Argentinian National Criminal Court orders all ISPs to block leakymails.com, leakymails.blogspot.com
This past week, an Argentinian judge from the National Criminal Court (Juzgado Nacional en lo Criminal y Correccional No.9, Secretaría No. 17) ordered all ISPs to block the political whistleblowing sites leakymails.com and leakymails.blogspot.com. Under the banner of “lets stop lies and hypocrisy,” leakymails.com was intended to expose corruption within Argentina government by publishing relevant public or official emails, videos, and pictures documenting unethical conduct by public figures.
The site largely contains emails published from personal and official accounts of prominent politicians such as the personal advisor of Argentinian president Cristina Fernández, Isidro Bounine. However, most of the content has been largely irrelevant to the sites goals of exposing corruption. As a result, the site has raised serious questions about the online boundaries between the public and private sphere as many officials claim that, beyond being irrelevant, the information exposed online could compromise national security and individual privacy. Renata Avila from Global Voices Advocacy writes, “The problem of the Website was the blurred line between the public sphere and the private sphere of public functionaries. Who decides what is really important for the general public?”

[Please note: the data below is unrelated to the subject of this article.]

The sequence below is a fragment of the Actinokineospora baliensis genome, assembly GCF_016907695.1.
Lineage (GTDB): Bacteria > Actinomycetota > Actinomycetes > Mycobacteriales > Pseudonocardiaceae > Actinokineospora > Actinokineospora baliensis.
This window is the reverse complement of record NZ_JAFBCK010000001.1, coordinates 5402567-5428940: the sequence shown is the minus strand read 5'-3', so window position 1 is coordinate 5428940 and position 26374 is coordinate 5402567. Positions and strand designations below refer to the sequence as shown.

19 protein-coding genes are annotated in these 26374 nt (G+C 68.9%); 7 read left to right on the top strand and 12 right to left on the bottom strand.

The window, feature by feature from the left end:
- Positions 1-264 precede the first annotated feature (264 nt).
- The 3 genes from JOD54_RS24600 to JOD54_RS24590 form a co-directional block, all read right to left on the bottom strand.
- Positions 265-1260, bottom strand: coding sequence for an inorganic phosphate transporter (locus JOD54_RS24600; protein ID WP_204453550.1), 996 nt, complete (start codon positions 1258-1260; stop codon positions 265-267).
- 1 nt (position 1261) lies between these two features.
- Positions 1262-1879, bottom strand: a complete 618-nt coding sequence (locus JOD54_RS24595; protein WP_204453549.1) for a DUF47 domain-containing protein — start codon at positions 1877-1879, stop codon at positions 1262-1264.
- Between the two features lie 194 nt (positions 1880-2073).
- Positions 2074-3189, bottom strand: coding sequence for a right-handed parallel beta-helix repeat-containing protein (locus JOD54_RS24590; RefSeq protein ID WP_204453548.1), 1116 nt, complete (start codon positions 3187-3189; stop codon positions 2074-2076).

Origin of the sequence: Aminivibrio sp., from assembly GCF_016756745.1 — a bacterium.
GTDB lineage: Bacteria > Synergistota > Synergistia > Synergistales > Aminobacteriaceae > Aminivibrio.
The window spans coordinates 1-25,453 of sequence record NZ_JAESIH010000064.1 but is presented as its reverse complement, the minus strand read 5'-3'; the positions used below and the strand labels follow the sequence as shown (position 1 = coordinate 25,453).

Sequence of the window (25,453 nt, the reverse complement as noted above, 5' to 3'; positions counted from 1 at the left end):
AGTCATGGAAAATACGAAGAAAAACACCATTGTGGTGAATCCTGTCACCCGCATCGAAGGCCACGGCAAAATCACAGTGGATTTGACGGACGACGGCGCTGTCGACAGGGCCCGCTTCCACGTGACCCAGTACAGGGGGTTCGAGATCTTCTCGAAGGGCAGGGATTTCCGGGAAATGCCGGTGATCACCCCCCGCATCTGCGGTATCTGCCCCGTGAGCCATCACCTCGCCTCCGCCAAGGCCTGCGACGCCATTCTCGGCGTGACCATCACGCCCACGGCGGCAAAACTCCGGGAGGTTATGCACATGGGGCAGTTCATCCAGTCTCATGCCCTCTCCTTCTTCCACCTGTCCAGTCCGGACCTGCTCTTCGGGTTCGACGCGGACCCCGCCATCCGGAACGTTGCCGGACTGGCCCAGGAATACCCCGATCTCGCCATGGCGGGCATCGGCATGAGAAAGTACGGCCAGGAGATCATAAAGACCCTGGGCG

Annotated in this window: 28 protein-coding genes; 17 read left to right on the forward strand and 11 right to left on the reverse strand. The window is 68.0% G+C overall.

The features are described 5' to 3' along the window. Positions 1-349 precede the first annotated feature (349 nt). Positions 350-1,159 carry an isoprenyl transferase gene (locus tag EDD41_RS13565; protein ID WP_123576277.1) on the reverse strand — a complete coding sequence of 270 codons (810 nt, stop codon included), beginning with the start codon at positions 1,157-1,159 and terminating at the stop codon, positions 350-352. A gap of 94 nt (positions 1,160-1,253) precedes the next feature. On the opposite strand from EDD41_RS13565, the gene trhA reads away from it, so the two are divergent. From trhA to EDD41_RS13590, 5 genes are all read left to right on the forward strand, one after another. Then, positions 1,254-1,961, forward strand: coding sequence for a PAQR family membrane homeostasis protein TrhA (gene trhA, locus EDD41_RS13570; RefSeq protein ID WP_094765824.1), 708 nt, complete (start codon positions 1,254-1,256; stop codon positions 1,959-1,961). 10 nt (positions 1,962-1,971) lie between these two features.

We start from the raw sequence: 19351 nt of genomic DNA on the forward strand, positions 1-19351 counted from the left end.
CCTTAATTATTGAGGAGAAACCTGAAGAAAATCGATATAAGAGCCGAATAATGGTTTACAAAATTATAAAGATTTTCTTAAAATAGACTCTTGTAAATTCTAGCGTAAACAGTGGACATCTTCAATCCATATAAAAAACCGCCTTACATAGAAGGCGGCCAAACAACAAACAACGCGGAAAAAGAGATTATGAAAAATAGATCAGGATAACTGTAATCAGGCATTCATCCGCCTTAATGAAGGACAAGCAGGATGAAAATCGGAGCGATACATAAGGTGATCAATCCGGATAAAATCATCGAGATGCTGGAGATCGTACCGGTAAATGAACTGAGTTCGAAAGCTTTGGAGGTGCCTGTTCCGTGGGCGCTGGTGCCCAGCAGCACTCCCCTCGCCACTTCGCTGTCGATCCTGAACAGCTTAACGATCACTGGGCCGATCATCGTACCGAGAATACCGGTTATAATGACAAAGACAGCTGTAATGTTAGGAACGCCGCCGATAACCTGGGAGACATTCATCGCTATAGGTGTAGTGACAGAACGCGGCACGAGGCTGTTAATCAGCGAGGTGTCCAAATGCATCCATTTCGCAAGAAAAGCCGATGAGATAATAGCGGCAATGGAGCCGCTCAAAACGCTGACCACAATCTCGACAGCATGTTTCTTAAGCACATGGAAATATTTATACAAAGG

The court has defended its order in the Interim Measures, which claim that the legal basis for the blocking lies within the Argentinian Constitution’s provisions against illegal disclosure of political secrets and military secrets, and the inviolability of personal correspondence and private papers. However, there may be reason to believe that the blocking order is in conflict with the freedom of expression provisions under Article 13 of Argentina’s legally binding American Convention on Human Rights.
Despite the court order, current Herdict data indicates that the site remains accessible on several ISPs, and leakymails has taken to twitter to advise users on how to circumvent the blocking and access mirror sites. The rapid spread of mirror sites as a result of the banning has been cited by some as another instance of the “Streisand Effect,” whereby an attempt to supress or censor information leads to its more rapid dissemination. How strictly the measures will actually be enforced, and what the consequences will be for the individual site and online freedom of expression in Argentina, remain to be seen.